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Definition of vertical transmission of Candidatus Glomeribacter gigasporarum through generations of Gigaspora margarita

Arbuscular mycorrhizal (AM) fungi living in symbiotic association with the roots of vascular plants have also been shown to host endocellular rod-shaped bacteria. Based on their ribosomal sequences these endobacteria have been recently identified as a new taxon, Candidatus Glomeribacter gigasporarum. In order to investigate the cytoplasmic stability of the endobacteria in their fungal host and their transmission during AM fungi reproduction (asexual), a system using transformed carrot roots and single spore inocula of Gigaspora margarita was used. Under these in vitro, sterile conditions, with no risk of horizontal contamination, the propagation of endobacteria could be monitored. Parallel multisporal inocula (50 spores per pot) were used in clover pot cultures.

Endobacterial cells were constantly observed in all sporal generations produced in both Petri dish and pot cultures by using the Bacteria Counting Kit. In monosporal-inoculated Petri dish cultures, endobacteria were observed throughout all the mycelial structures produced during root colonisation and spore production: i.e. germination hyphae, extraradical mycelium, auxiliary cells and new spores.

In order to verify the identity of endobacteria contained in all spore generations (SGs), PCR experiments with specific primers for 16S and 23S rDNA were performed on single SG0, SG1, SG2, SG3, SG4 spores, harvested from both pot cultures and Petri dishes. A fragment of the expected size (565bp) was obtained from spore generation SG0, SG1, SG2, SG3 and SG4 multiplied in Petri dish cultures, by using the specific primers GlomGIGf-GlomGIGr (23S rDNA) The direct sequencing of the PCR fragments confirmed the presence of Candidatus G. gigasporarum. As in vitro SG4 generation included spores where bacterial DNA could not be amplified (also with16S rDNA specific primer, BLOf-BLOr), the reliability of DNA extraction was checked. PCR amplifications of SG4 spores that appeared lacking endobacteria were performed with the eukaryotic primers NS1-NS2. They systematically gave positive response. Fragments of the expected size were constantly amplified, from all spore generations (SG0 to SG4) obtained from pot cultures. DNA amplification with the non specific 16S rDNA bacterial primers 27f and 1495r from the five spore generations (SG0, SG1, SG2, SG3 and SG4) consistently produced a single 1500pb fragment. Restriction analyses performed with a total of 5 restriction enzymes led to identical profiles across the SGs, confirming the presence of the same bacterial population along fungal generations. The size of the digested DNA fragments rightly matched the profiles expected after in silico analysis for the Candidatus G. gigasporum 16S rDNA (X89727). No difference between SG0 spores and the four in vitro produced spore generations were observed. The results show that, at least in the four spore generations here investigated, only one bacterial population is present, and it corresponds to Candidatus G. gigasporarum.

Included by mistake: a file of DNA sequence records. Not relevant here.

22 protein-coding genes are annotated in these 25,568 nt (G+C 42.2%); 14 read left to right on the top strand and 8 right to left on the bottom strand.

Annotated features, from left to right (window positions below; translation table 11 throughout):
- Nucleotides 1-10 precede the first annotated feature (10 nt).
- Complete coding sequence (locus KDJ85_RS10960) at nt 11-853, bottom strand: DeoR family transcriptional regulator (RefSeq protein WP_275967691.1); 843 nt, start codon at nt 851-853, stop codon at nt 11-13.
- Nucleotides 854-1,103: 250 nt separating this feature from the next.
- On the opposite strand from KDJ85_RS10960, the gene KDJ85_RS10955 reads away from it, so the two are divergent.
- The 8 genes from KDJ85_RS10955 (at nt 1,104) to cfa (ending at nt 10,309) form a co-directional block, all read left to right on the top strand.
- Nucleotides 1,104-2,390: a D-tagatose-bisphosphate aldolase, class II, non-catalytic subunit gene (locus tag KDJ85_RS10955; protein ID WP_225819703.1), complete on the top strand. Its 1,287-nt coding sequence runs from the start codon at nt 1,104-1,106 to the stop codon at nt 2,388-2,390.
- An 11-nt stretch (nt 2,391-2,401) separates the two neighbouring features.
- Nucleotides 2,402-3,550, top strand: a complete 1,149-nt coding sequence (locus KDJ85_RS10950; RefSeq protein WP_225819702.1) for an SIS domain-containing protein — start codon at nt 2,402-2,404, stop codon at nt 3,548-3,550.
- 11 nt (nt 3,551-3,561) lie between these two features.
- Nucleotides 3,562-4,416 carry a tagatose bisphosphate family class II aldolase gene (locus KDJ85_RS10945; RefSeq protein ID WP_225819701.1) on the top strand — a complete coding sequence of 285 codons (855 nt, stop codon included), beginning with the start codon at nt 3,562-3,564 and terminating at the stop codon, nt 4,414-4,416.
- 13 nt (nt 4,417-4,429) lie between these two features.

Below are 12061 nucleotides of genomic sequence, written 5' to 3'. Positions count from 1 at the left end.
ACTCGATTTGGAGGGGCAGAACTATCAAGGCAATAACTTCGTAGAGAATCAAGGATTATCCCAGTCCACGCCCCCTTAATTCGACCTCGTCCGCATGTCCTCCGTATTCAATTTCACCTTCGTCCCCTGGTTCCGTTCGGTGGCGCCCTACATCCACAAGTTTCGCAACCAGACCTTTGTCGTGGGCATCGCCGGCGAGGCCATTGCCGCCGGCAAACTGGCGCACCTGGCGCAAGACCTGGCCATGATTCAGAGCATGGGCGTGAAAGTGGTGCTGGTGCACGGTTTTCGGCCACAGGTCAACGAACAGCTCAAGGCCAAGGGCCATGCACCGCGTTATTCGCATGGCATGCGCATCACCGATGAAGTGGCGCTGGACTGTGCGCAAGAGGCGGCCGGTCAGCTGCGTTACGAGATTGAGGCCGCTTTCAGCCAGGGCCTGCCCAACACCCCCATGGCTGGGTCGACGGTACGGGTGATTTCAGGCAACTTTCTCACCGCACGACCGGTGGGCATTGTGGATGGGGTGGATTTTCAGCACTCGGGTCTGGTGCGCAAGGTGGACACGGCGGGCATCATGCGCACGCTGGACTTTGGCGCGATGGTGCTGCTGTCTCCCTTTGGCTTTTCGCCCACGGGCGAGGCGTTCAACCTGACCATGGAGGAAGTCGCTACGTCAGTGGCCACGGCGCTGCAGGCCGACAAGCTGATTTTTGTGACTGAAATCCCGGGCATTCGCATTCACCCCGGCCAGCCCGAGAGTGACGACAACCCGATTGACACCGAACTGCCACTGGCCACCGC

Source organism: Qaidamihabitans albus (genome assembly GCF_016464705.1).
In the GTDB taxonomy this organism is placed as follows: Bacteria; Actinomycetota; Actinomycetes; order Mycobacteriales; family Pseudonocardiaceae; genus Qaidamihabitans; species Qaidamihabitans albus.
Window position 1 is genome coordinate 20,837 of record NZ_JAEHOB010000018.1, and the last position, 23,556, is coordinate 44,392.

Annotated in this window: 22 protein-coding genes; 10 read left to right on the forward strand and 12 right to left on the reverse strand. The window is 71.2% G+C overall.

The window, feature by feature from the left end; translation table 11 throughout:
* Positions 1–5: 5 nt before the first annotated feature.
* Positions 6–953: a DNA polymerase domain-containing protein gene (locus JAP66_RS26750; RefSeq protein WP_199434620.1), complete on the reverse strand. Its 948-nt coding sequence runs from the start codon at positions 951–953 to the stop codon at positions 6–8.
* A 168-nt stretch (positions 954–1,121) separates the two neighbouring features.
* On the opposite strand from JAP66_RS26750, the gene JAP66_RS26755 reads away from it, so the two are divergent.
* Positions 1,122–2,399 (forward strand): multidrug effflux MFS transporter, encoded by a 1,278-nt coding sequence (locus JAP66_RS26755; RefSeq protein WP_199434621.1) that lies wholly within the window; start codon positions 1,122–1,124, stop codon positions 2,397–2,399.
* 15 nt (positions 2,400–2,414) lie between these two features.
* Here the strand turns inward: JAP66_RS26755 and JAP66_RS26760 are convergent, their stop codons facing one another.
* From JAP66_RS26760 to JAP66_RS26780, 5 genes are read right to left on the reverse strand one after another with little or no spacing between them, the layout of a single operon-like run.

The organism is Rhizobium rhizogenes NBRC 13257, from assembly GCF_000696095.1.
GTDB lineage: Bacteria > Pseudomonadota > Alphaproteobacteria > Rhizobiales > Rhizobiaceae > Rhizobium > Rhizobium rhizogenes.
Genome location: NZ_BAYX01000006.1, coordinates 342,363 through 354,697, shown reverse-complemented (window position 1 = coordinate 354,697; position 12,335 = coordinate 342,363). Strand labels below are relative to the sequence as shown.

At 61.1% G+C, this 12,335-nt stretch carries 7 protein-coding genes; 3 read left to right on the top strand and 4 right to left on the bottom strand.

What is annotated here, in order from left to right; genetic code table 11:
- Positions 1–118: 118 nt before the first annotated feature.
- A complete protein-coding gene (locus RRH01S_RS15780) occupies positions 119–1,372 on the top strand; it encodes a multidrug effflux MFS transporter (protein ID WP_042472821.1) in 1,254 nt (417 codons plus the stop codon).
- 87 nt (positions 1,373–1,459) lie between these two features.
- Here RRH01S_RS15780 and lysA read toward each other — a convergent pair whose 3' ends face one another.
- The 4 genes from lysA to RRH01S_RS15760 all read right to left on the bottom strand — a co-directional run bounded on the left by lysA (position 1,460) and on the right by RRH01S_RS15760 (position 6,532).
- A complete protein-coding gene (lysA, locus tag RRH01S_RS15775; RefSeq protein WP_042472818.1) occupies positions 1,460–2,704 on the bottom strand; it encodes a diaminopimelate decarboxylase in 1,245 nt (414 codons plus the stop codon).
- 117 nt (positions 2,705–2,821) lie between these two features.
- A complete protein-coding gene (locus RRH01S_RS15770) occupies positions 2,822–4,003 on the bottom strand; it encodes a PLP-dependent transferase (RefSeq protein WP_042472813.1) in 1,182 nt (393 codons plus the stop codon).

The repeated observation of sporal cytoplasm from successive generations revealed that the spores produced by monosporal-inoculated Petri dish cultures apparently harboured a progressively smaller population of endobacteria (eventually leading to some bacteria-free SG4 spores), while no decrease was evident through the spore generations produced by the multisporal-inoculated pot cultures. In order to better investigate this aspect, a quantification method was set up, exploiting the capabilities of confocal microscopy. An automatic quantification of the bacterial cells (based on particle size and counting algorithms) was discarded, as a human control of overestimates (due to double counting) turned out to be necessary. In addition, the counting of bacteria in each optical section rather than in a projected image of the whole volume was introduced in order to allow the discrimination of each bacterium, since in many cases their high density resulted in confluent fluorescent areas in the projected image. The average numbers of bacteria present in 100µm-sided cubes of sporal cytoplasm was calculated for each spore. Though a wide range of variability was a general decrease occurred from SG0 to SG4 spores in monosporal-inoculated Petri dish cultures. In conclusion, a method of confocal microscopy for quantifying the density of endobacteria in sporal cytoplasm was designed and applied; endobacteria were constantly found in all the SGs, although their number decreased progressively from SG0 to SG4.

In conclusion, our experiments demonstrates that a vertical transmission of endobacteria takes place through the fungal vegetative generations (sporulation) of an AM fungus, indicating that active bacterial proliferation occurs in the coenocytic mycelium of the fungus and that these bacteria are stable endocellular component of their AM fungal host.

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